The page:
Take Twelve: All in good taste for 2018

Lots of us have an appetite for the memorable when away from home, and sometimes we quell it with food. We remember – long after a meal ends – unique settings, unusual menus and who shares the experience. What you see and experience matter as much as what you taste.

I have numerous new-to-me spots to recommend before closing the book on 2018 and plunging into the new year.

Al-Ameer, Dearborn: No county in America is home to more Middle Easterners than the Detroit area’s Wayne County, and that is why this pleasant but modest, family-friendly restaurant began business in 1989. Since 2016, it is an America’s Classics winner, which is a lifetime achievement award from the James Beard Foundation. Translation: Hummus and falafal to kafta and kabobs are authentic and delicious. Wash it down with a just-made raw-juice blend. alameerrestaurant.com

Bodegas Monje, Santa Cruz, Spain: Green and red mojo sauces on a Canary Islands restaurant table is as common as ketchup and mustard in the United States. Learn how to make these oil-vinegar-pepper-spice combos in the homey dining room of this winery with gorgeous views of the Atlantic Ocean and Mount Teide, a volcano that is the highest point of Tenerife, the largest island. What else is cooking? Octopus lollipops prepared with saffron, for one. bodegasmonje.com/en

Campo di Bella, Mt. Horeb: The name means “beautiful field,” and the destination is one part farm, one part winery and one part farm-to-table dining. Fixed-menu dining for 30 at a time happens all year and often hits capacity quickly. Menus lean toward gourmet Italian, made with seasonal ingredients from the farm. Heritage-breed hogs and sheep, Jersey cows, heirloom produce and 300-plus grapevines are raised here. Stay overnight in a suite above the wine house. campodibella.org

delecTable, Madison: Fans of imported liqueurs, oils and vinegars know vomFASS as the place to shop, and now the University Avenue location has another reason to visit: food theater. The store’s retail products are used in occasional cooking classes and multi-course, themed dinners. Watch the chef at work while you sip and nibble. Show up early and settle in with a cocktail. Price depends on type of event and seating. delectablexp.com

Hopstix, Chamblee, Ga.: Asian ingredients and flavors influence both the beer and food made here, near Atlanta. Andy Tan uses jasmine rice, chrysanthemum petals and more in his microbrewery. In his restaurant kitchen is a robata grill (standard equipment in his native Japan). Count lobster corndogs, sashimi salad and chicken katsu among the creative, casual Asian-fusion fare. Not a beer drinker? Sample from an assortment of Japanese whiskey and sake. hopstix.com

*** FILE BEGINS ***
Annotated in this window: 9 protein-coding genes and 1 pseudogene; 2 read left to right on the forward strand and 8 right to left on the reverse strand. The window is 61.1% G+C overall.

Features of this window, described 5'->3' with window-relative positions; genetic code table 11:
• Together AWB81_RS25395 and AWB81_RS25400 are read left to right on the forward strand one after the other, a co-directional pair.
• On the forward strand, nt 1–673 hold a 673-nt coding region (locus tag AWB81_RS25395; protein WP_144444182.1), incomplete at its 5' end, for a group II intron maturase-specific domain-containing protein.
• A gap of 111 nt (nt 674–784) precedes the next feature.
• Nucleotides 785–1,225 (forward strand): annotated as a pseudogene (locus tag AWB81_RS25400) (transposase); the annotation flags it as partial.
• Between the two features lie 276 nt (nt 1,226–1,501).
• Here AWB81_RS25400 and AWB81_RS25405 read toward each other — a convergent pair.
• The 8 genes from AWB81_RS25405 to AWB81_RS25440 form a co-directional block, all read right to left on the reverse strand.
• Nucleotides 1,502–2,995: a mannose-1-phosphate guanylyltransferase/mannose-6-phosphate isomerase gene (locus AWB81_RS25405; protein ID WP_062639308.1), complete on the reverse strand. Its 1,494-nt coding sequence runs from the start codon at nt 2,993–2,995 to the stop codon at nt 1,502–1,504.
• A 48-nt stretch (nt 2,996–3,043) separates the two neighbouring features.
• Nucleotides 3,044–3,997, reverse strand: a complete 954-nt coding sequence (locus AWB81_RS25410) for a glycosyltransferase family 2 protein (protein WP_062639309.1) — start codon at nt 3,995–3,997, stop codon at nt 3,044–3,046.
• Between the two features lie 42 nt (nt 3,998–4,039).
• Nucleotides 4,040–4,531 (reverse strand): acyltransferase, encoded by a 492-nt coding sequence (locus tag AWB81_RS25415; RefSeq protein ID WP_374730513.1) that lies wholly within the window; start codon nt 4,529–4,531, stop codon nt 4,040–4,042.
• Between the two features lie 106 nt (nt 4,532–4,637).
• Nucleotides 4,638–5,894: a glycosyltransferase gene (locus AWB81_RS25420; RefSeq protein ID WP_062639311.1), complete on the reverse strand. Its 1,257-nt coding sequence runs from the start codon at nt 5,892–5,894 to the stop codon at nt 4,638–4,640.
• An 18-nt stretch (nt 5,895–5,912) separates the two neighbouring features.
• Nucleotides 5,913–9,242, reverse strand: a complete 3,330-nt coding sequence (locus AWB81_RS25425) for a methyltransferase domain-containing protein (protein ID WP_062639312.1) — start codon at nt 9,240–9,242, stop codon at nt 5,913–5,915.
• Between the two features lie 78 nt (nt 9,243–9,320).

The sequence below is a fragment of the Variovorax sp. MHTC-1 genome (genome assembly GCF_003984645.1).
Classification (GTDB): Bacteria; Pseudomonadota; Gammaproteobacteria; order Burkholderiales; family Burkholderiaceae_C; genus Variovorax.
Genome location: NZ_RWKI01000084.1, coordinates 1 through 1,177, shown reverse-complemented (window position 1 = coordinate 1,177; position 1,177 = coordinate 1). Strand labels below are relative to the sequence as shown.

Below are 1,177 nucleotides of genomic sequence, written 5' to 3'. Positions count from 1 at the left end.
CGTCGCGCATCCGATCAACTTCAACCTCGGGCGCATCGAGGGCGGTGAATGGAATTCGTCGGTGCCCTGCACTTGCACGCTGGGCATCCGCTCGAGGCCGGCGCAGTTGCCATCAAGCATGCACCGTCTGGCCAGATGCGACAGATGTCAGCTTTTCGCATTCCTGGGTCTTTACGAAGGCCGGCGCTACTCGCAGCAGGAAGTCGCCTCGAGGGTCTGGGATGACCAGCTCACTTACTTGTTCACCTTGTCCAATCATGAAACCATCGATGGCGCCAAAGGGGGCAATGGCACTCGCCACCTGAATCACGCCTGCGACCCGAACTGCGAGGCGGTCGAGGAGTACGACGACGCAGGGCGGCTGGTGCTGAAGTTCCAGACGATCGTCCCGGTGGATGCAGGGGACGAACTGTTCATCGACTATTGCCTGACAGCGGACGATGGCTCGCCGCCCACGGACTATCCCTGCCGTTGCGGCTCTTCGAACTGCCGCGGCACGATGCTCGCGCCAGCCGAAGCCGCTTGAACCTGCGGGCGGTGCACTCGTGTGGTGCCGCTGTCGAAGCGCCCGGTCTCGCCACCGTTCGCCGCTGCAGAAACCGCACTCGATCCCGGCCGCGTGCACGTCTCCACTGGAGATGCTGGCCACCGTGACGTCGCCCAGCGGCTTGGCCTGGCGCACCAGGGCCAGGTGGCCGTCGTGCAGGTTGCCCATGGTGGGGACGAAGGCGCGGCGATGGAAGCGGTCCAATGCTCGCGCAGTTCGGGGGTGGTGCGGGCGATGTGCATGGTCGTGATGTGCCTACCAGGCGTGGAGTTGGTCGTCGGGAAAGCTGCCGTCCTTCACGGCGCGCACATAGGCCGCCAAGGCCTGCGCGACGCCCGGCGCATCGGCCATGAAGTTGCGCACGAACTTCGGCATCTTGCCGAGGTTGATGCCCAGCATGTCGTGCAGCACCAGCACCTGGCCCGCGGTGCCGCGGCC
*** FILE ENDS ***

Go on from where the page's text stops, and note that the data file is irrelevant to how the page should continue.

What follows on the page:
Lambert’s Café, Sikeston, Mo.: Heading south along the Mississippi River? Take a quick detour and catch a part of your meal. Just look for the guy with a cart of still-warm dinner rolls. You want one? He’ll throw it, sometimes tables away, and that’s the routine for 70-some years. Expect big portions of downhome cooking (meat loaf, chicken and dumplings, hot beef with mashed potatoes). Calculated kitschy-clutter is one way to describe the fun décor. throwedrolls.com

Mabel’s BBQ, Cleveland: Chef Michael Symon, host of The Chew on ABC-TV, is a local boy who has made his mark with six restaurant concepts. This no-fuss approach to barbecue is one of them. Meats and sides are plopped onto a metal serving tray, diners eat at picnic tables, and the hip, chic-casual location is downtown. Expect a wait to order ribs by the half-slab, brisket by the half-pound, a kielbasa sandwich. mabelsbbq.com

Mad Ox Bakery, Council Bluffs, Iowa: The owners are comic book and superhero fans, which is reinforced by what adorns bakery walls, and the reading material. Customers are welcome to linger. Sure, you can order a chicken salad or pulled pork sandwich, but the big talkers are breads (jalapeno-raisin-pecan, for starters) and fat servings of bakery. That includes doughnuts (red velvet, bourbon-caramel-pecan) and bars (pumpkin, caramel apple). madoxbakery.com

Auberge Nicolas Flamel, Paris: Dinner doubles as a show of art in the city’s oldest stone house, whose history is as rich as the five-course chef’s tasting that is a standard offering. Or order off the menu, lamb shoulder to wild salmon. End with a soufflé. For kids: a Harry Potter menu (the restaurant’s namesake is a wizard in the book). The Michelin-starred restaurant, built in 1407, long ago was home to a chemist and philanthropist, who fed and housed the homeless here too. auberge-nicolas-flamel.fr

Plzenska Beer Hall, Prague: In the basement of the city’s Municipal House, a century-old concert venue, is a stunning mismatch of classy art nouveau décor and fun beer hall, complete with roving, polka-playing musicians. Expect hearty servings of sausages, goulash and spongy dumplings. Roasted duck is a specialty in this cavernous dining spot, which is not the only restaurant in the building. Time your meal to an architectural tour of the gorgeous building. plzenskarestaurace.cz/

Seagrape Seafood Market, Palmetto, Fla.: Catch of the day? It’s in the seafood case, which is within eyesight from the dining tables. So buy local seafood raw and by the pound. Or eat it there, grilled and in a sandwich. Creamy lobster bisque is a specialty. Take time to chat with restaurant co-owner Helen Dixon, a marine biologist. Palmetto is about 20 minutes south of St. Petersburg, and most of that I-275 ride is over water. seagrapeseafood.com

Valley Inn, Milwaukee: Under the Wisconsin Avenue viaduct in the Menomonee Valley, between Miller Park and Miller Brewing Company, is Piggsville. The family-owned Valley Inn is the last bar standing in this flood-prone area, and it’s worth your time to visit for a soup-and-sandwich lunch. Much is made from scratch, portions are generous, and police officers are among the weekday fans. No website. Find it at 4000 W. Clybourn St.